Bachelor of Dental Sciences will be a five-year CourseNews »
Bachelor of Dental Sciences will be a five-year Course
Dental students will have to grin and bear it for one more year when duration of the Bachelor of Dental Sciences course will be extended from four to five years, converting the one-year internship into an academic year, from 2008.
While the Government has completed its negotiations regarding the seat matrix and fee structures, there has been no mention or announcement regarding the extension of course duration.
The Union Government issued a gazette notification to all State governments in September last stating that the academic course would be extended to five years, thereby implying that the fifth year of internship would be converted to an academic year.
This means the students will have to pay fees for five years instead of four, and they cannot look forward to earning stipends during their internship. According to the current fee structure, students in government dental colleges have to pay Rs. 25,000 a year and those in private colleges up to Rs. 2.3 lakh a year.
An extension of the course will translate into an extension of the fee burden on students. Universities have issued notifications to dental colleges in this regard, but there was no mention of this development in the discussions on fee structures held this earlier this week.
“As an academic, my only worry is whether this will be a stepping stone for colleges to claim course fees for one extra year, thereby burdening the student further. This point should have been discussed and considered before the fee structure was announced,” Kumar S., Executive Secretary of the Consortium of Medical, Engineering and Dental Colleges of Karnataka, said.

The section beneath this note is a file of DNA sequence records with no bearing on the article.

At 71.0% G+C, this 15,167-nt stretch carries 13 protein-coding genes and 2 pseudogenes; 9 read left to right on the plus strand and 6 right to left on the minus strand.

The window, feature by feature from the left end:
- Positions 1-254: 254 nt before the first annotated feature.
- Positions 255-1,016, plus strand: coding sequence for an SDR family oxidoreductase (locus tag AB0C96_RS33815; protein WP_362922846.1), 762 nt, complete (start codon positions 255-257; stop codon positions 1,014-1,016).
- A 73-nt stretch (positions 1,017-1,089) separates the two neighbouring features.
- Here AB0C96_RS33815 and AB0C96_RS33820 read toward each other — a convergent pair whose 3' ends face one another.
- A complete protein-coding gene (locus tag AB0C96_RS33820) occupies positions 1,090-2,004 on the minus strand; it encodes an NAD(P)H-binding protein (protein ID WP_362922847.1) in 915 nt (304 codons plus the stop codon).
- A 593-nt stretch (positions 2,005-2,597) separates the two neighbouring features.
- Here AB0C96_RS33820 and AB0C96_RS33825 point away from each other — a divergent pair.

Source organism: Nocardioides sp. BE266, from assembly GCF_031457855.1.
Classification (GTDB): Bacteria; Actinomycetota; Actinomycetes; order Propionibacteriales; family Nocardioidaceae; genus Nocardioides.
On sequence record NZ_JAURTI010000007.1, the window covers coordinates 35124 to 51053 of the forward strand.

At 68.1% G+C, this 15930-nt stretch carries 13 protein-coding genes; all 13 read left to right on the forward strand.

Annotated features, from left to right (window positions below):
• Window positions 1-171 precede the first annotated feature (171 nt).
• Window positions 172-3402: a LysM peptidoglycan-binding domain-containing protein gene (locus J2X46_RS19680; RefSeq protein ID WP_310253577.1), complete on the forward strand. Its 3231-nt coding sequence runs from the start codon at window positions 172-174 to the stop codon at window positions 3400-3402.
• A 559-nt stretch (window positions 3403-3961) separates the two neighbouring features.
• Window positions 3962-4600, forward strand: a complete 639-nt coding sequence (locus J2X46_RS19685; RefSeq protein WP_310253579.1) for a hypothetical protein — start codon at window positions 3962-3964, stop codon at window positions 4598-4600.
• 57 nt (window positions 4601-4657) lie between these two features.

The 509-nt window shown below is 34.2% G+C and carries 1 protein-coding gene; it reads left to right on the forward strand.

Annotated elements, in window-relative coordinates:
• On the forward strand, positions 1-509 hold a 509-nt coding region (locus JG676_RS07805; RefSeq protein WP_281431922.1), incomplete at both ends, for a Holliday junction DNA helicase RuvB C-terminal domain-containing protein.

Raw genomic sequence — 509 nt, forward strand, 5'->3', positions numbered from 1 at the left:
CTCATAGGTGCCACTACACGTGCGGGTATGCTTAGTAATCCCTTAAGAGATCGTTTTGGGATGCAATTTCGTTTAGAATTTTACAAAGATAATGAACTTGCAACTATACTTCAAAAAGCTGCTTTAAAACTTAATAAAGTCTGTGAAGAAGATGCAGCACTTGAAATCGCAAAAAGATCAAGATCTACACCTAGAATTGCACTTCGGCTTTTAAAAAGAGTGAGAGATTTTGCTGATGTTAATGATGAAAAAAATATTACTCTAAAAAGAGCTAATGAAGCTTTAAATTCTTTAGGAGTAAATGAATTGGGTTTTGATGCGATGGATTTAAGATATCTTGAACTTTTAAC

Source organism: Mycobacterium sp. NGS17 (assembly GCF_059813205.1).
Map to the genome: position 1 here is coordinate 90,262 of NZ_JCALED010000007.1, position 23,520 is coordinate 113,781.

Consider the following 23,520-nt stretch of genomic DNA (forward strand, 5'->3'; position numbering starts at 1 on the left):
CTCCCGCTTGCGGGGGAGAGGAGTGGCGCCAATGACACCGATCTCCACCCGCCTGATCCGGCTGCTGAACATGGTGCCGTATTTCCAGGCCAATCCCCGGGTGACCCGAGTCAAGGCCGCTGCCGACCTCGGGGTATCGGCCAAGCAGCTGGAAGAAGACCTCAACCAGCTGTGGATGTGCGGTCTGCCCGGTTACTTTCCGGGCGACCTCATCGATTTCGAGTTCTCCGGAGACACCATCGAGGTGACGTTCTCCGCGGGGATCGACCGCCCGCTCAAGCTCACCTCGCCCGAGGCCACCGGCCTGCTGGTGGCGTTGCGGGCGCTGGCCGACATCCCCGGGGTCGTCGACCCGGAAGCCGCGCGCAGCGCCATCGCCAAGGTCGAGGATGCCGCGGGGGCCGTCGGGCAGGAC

“The notification was given to us in September 2007 and we did not want to complicate matters by implementing it after the course had started. It will certainly be implemented from this year,” Vasanth Kumar, Registrar of Rajiv Gandhi University of Health Sciences, said. Having had no debate on this issue, it means that students, from the 2008 batch, will be paying the prescribed fees for all five years.
Besides extending the duration and making internship part of the course, the syllabus has also been upgraded. “The course was outdated and had not been revised since the 1983 BDS Regulation. This new syllabus follows the ‘comprehensive dentistry’ approach and is on par with modern dentistry,” Nagesh K.S., Principal of R.V. Dental College and ex-member of Dental Council of India, said.
Regarding the termination of the one-year internship, most academics said that internships were not serving their purpose. “Many of the ill-equipped colleges were happy with the four-year structure because they did not have adequate tables or facility to give them hands-on training. But the additional year was simply being misused by students as there was no evaluation system for this period,” Mr. Kumar said.
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